If you‘re an AT&T wireless customer who enjoys streaming HBO Max, you‘re probably less than thrilled about the company‘s recent announcement. Due to California‘s strict new net neutrality law, AT&T has ended its popular "sponsored data" program that allowed unlimited HBO Max viewing without counting against data caps.
This free streaming perk had been around since 2016, when AT&T first acquired the service then known as DirecTV Now. For heavy streamers, it was an incredibly valuable benefit that saved money on data overage fees. But on March 25th, 2022, AT&T quietly announced in a blog post that this sweet deal was coming to an end.
California‘s net neutrality legislation fundamentally changes the rules for cellular data plans. While the implications are complex, the bottom line is that you‘ll no longer be able to stream to your heart‘s content on HBO Max without exceeding your monthly data allowance.
How big of an impact is this change? What does it mean for the future of net neutrality and streaming costs? And most importantly, what can savvy cord cutters like yourself do to keep enjoying HBO Max affordably? I‘ll explain everything in this detailed guide.
A Quick Refresher on Net Neutrality
Net neutrality is the principle that internet service providers (ISPs) should treat all online content equally, without blocking or favoring specific apps, sites, or services. This allows consumers to access anything they want on the web without interference from their ISP.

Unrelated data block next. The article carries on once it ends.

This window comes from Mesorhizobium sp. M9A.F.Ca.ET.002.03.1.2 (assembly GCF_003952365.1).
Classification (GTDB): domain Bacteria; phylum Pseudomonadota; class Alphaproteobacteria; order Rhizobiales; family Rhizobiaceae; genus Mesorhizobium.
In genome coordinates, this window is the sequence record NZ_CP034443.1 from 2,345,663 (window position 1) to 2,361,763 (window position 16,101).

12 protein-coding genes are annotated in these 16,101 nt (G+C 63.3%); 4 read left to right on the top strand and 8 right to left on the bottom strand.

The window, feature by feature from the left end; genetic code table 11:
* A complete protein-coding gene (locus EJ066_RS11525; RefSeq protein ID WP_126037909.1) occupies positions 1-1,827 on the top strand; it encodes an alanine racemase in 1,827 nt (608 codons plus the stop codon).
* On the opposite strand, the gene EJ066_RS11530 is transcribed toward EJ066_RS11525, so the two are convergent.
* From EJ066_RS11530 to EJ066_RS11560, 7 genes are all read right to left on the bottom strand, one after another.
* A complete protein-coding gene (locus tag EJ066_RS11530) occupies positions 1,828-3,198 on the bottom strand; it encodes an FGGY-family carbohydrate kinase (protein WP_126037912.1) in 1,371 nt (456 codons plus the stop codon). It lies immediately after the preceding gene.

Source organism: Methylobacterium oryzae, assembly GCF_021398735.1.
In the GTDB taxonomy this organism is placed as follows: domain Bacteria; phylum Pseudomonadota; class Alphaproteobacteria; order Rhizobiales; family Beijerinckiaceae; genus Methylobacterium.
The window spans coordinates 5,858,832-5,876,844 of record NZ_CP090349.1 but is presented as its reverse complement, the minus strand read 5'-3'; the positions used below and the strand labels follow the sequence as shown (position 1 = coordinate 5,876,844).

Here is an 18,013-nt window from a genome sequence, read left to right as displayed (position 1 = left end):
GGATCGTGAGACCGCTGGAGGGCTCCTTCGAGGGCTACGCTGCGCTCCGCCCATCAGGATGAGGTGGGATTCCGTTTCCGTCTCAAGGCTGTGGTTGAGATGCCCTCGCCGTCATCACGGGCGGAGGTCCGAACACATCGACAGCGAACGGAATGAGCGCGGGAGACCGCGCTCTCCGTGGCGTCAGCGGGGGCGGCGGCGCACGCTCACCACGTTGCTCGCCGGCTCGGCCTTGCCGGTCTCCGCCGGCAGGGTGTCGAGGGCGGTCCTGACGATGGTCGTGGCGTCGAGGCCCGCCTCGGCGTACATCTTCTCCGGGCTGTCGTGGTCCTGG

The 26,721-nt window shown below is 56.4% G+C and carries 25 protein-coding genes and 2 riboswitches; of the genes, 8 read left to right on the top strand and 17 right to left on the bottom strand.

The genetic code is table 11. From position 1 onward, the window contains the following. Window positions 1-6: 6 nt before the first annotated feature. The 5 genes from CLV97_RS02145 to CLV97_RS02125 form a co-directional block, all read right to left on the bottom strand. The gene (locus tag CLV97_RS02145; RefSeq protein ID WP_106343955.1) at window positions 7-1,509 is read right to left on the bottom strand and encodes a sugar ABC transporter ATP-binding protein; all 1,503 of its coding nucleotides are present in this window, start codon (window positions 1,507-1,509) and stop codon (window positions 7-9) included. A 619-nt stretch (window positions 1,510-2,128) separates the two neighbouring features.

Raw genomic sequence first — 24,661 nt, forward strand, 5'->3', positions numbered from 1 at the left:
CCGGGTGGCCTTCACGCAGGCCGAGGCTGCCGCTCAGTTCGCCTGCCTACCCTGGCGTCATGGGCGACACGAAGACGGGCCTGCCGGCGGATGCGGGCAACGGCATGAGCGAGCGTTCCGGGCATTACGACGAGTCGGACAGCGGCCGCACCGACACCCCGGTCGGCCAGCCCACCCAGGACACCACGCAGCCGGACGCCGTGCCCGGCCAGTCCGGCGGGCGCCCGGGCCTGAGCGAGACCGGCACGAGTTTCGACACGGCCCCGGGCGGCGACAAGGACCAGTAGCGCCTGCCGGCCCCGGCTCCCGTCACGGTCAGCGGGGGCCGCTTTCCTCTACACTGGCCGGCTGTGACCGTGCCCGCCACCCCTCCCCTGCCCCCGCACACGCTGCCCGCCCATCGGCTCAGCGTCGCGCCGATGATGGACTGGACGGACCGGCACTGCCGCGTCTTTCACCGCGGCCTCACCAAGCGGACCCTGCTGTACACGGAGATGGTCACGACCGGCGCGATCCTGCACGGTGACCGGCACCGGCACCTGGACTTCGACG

In 2015, strong federal net neutrality rules were passed under the Open Internet Order. But in 2017, the FCC repealed these rules under the Trump administration. This meant there were no restrictions on ISPs imposing data caps, speed throttling, or paid prioritization programs.
In response, several states including California passed their own net neutrality legislation. The key component of California‘s law is it bans arrangements where an ISP exempts certain content from a user‘s data cap. Known as "sponsored data" or "zero-rating", these programs were now prohibited under state law.
The Origin of AT&T‘s Controversial Sponsored Data Offerings
In 2014, AT&T launched their sponsored data program, becoming the first major ISP to offer zero-rated data deals. This allowed app developers and content providers to pay AT&T to exempt their services from customers‘ data caps.